Cutting side profile

Got a new way of doing something? Or maybe an old method that needs some clarification.

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Richardl
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Cutting side profile

Post by Richardl » Wed Apr 22, 2020 7:27 pm

Hi - I'm in the middle of making my third guitar but as it has been a couple of years since the last one, I'm struggling to remember how I did a few steps. I'm having a mental block when it comes to making the side profile. So, I have bent parallel 120 mm wide sides in the mold and am about to make the head and tail blocks. I can profile the sides before fitting the linings with a sanding dish of the right radius, but do I need to trim to the profile using a side template first - I'm pretty sure I do? I'm following the gore/Gilet method so the generic side template tapers from 120 mm to 100 mm from the waist to the head block. Of course, that was marked on the sides but disappeared during bending - easy enough to re-mark and trim with a block plane once the blocks are glued in. Can someone please confirm I'm on the right track (or not). I think, from memory, that the profile in the book, being straight, is only a rough guide and it is really a curve, but that gets taken care of with using the radius dish.

Sorry for such a basic question but it is easier to ask than have to make new sides if I do something stupid!

Cheers
Richard

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Allen
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Re: Cutting side profile

Post by Allen » Thu Apr 23, 2020 11:26 am

I would cut them some or use a block plane to remove some of the material before going to the radius dish.

I have perspex side templates for all the instruments I make that leaves almost bugger all to remove in the radius dish.
Allen R. McFarlen
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Richardl
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Joined: Sat Oct 27, 2007 4:09 pm
Location: NZ (Palmerston North)

Re: Cutting side profile

Post by Richardl » Thu Apr 23, 2020 1:48 pm

Thanks Allen. So, just to confirm the sequence,
1 I'll plane the taper on the back of the sides from the waist (120 mm) to the headblock position (100 mm).
2 Then glue in the head and tail blocks.
3 I can then put the the sides in the mold on top of the radiussed dish and transfer the profile from the radiussed dish to the sides.
4 Then plane them to approximate fit before adding the kerfings and sanding with the dish.

But I need to plane the taper from 120 mm to 100 mm first, and before gluing in the head block.

Sound right?
Cheers
Richard

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Allen
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Re: Cutting side profile

Post by Allen » Thu Apr 23, 2020 3:07 pm

Something like that.

My template is exact and pencil it to the straight sides then I cut just to the outside of the line. Then bend, glue in blocks and then final profile in the radius dish which takes just a few seconds with my set up.
Allen R. McFarlen
https://www.brguitars.com
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Richardl
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Joined: Sat Oct 27, 2007 4:09 pm
Location: NZ (Palmerston North)

Re: Cutting side profile

Post by Richardl » Thu Apr 23, 2020 4:12 pm

Thanks Allen. This is guitar 3 for me so I'm just at the starting point. Being fairly inexperienced at bending sides it has been suggested that if you cant get the waist in exactly the right place, it pays to bend straight, un-profiled sides. I guess with experience, profiling the sides before bending would be the way to go.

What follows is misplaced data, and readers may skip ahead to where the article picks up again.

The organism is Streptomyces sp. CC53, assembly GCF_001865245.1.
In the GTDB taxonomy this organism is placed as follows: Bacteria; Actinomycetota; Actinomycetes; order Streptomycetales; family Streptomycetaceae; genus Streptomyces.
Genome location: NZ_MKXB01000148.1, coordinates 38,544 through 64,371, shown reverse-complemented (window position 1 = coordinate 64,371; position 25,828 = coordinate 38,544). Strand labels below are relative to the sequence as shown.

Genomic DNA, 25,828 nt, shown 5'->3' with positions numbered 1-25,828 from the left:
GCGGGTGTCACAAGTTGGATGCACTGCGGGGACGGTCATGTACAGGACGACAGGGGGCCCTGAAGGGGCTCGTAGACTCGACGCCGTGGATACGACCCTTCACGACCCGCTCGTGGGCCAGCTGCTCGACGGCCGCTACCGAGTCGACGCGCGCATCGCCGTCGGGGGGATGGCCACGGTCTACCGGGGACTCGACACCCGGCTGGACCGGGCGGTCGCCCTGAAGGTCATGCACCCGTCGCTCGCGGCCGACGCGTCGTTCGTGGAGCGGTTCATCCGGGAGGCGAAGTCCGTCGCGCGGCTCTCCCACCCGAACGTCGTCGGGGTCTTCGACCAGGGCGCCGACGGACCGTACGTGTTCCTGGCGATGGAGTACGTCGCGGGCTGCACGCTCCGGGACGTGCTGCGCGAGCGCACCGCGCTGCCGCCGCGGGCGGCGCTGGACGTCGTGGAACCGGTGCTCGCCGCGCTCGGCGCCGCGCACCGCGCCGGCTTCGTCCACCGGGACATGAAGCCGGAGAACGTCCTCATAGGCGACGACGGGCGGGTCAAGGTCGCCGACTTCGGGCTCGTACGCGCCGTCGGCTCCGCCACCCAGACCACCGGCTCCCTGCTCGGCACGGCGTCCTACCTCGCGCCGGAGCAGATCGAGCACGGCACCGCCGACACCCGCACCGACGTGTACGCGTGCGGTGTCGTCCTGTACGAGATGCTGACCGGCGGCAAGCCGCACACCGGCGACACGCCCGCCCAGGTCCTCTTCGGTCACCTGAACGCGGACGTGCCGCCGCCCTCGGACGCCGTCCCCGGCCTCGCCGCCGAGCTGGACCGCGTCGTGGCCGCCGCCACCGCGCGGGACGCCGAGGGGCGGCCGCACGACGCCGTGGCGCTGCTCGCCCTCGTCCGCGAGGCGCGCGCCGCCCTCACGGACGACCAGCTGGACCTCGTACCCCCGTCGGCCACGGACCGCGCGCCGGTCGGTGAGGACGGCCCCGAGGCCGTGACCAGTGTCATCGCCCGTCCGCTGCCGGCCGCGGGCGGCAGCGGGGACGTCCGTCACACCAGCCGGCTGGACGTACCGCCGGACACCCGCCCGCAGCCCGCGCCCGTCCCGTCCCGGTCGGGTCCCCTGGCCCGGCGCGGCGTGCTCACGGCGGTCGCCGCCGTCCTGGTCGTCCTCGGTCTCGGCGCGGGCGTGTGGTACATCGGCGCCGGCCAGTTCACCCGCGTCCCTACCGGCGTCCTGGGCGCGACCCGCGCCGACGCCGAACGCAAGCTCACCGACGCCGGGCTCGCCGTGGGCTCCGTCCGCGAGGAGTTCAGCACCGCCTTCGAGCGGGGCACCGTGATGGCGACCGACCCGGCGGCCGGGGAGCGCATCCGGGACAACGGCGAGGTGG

On a different subject, I noticed a post of yours (I think) using egg albumin to pore fill prior to finishing. Do you still think that method has merit? It certainly seems less messy/expensive/difficult that other methods for a newby. Does it work well with a shellac finish on rosewood?

Cheers
Richard

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Allen
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Re: Cutting side profile

Post by Allen » Thu Apr 23, 2020 4:30 pm

It's fairly easy to get the waist in the right spot even hand bending. Give yourself some extra lenght at both the butt and neck blocks and mark your waist in the same spot on both sides. It's also a good idea to indicate the inside and the edge that will be to the soundboard. It's easy to get those mixed up and that will spoil your day. I bend by hand and always start my bend at the waist first.

I haven't used that method with egg whites in years as it is very labor intensive and rather hard on the elbow and shoulders. I need to take care of what use I have of those joints after decades of sanding in the panel beater and paint shop. Also it's not as stable (ie. shrinking or swelling) as epoxy so not appropriate for the type of work I do these days.

Egg whites is certainly cheap and as non toxic as you can get. It does work well but like all steps in getting a good finish, you have to take care that your take your time and it's getting appropriate dry time between sessions as it will continue to shrink back.
Allen R. McFarlen
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Richardl
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Re: Cutting side profile

Post by Richardl » Fri Apr 24, 2020 5:03 pm

Thanks Allen, that's helpful. I might have a go with egg white on some scrap. I'm sure epoxy is great but as I've never tried it I don't know what I don't know. At this stage, low risk is the best option. My joints are in reasonable shape so that's not my main concern right now :).
Cheers
Richard

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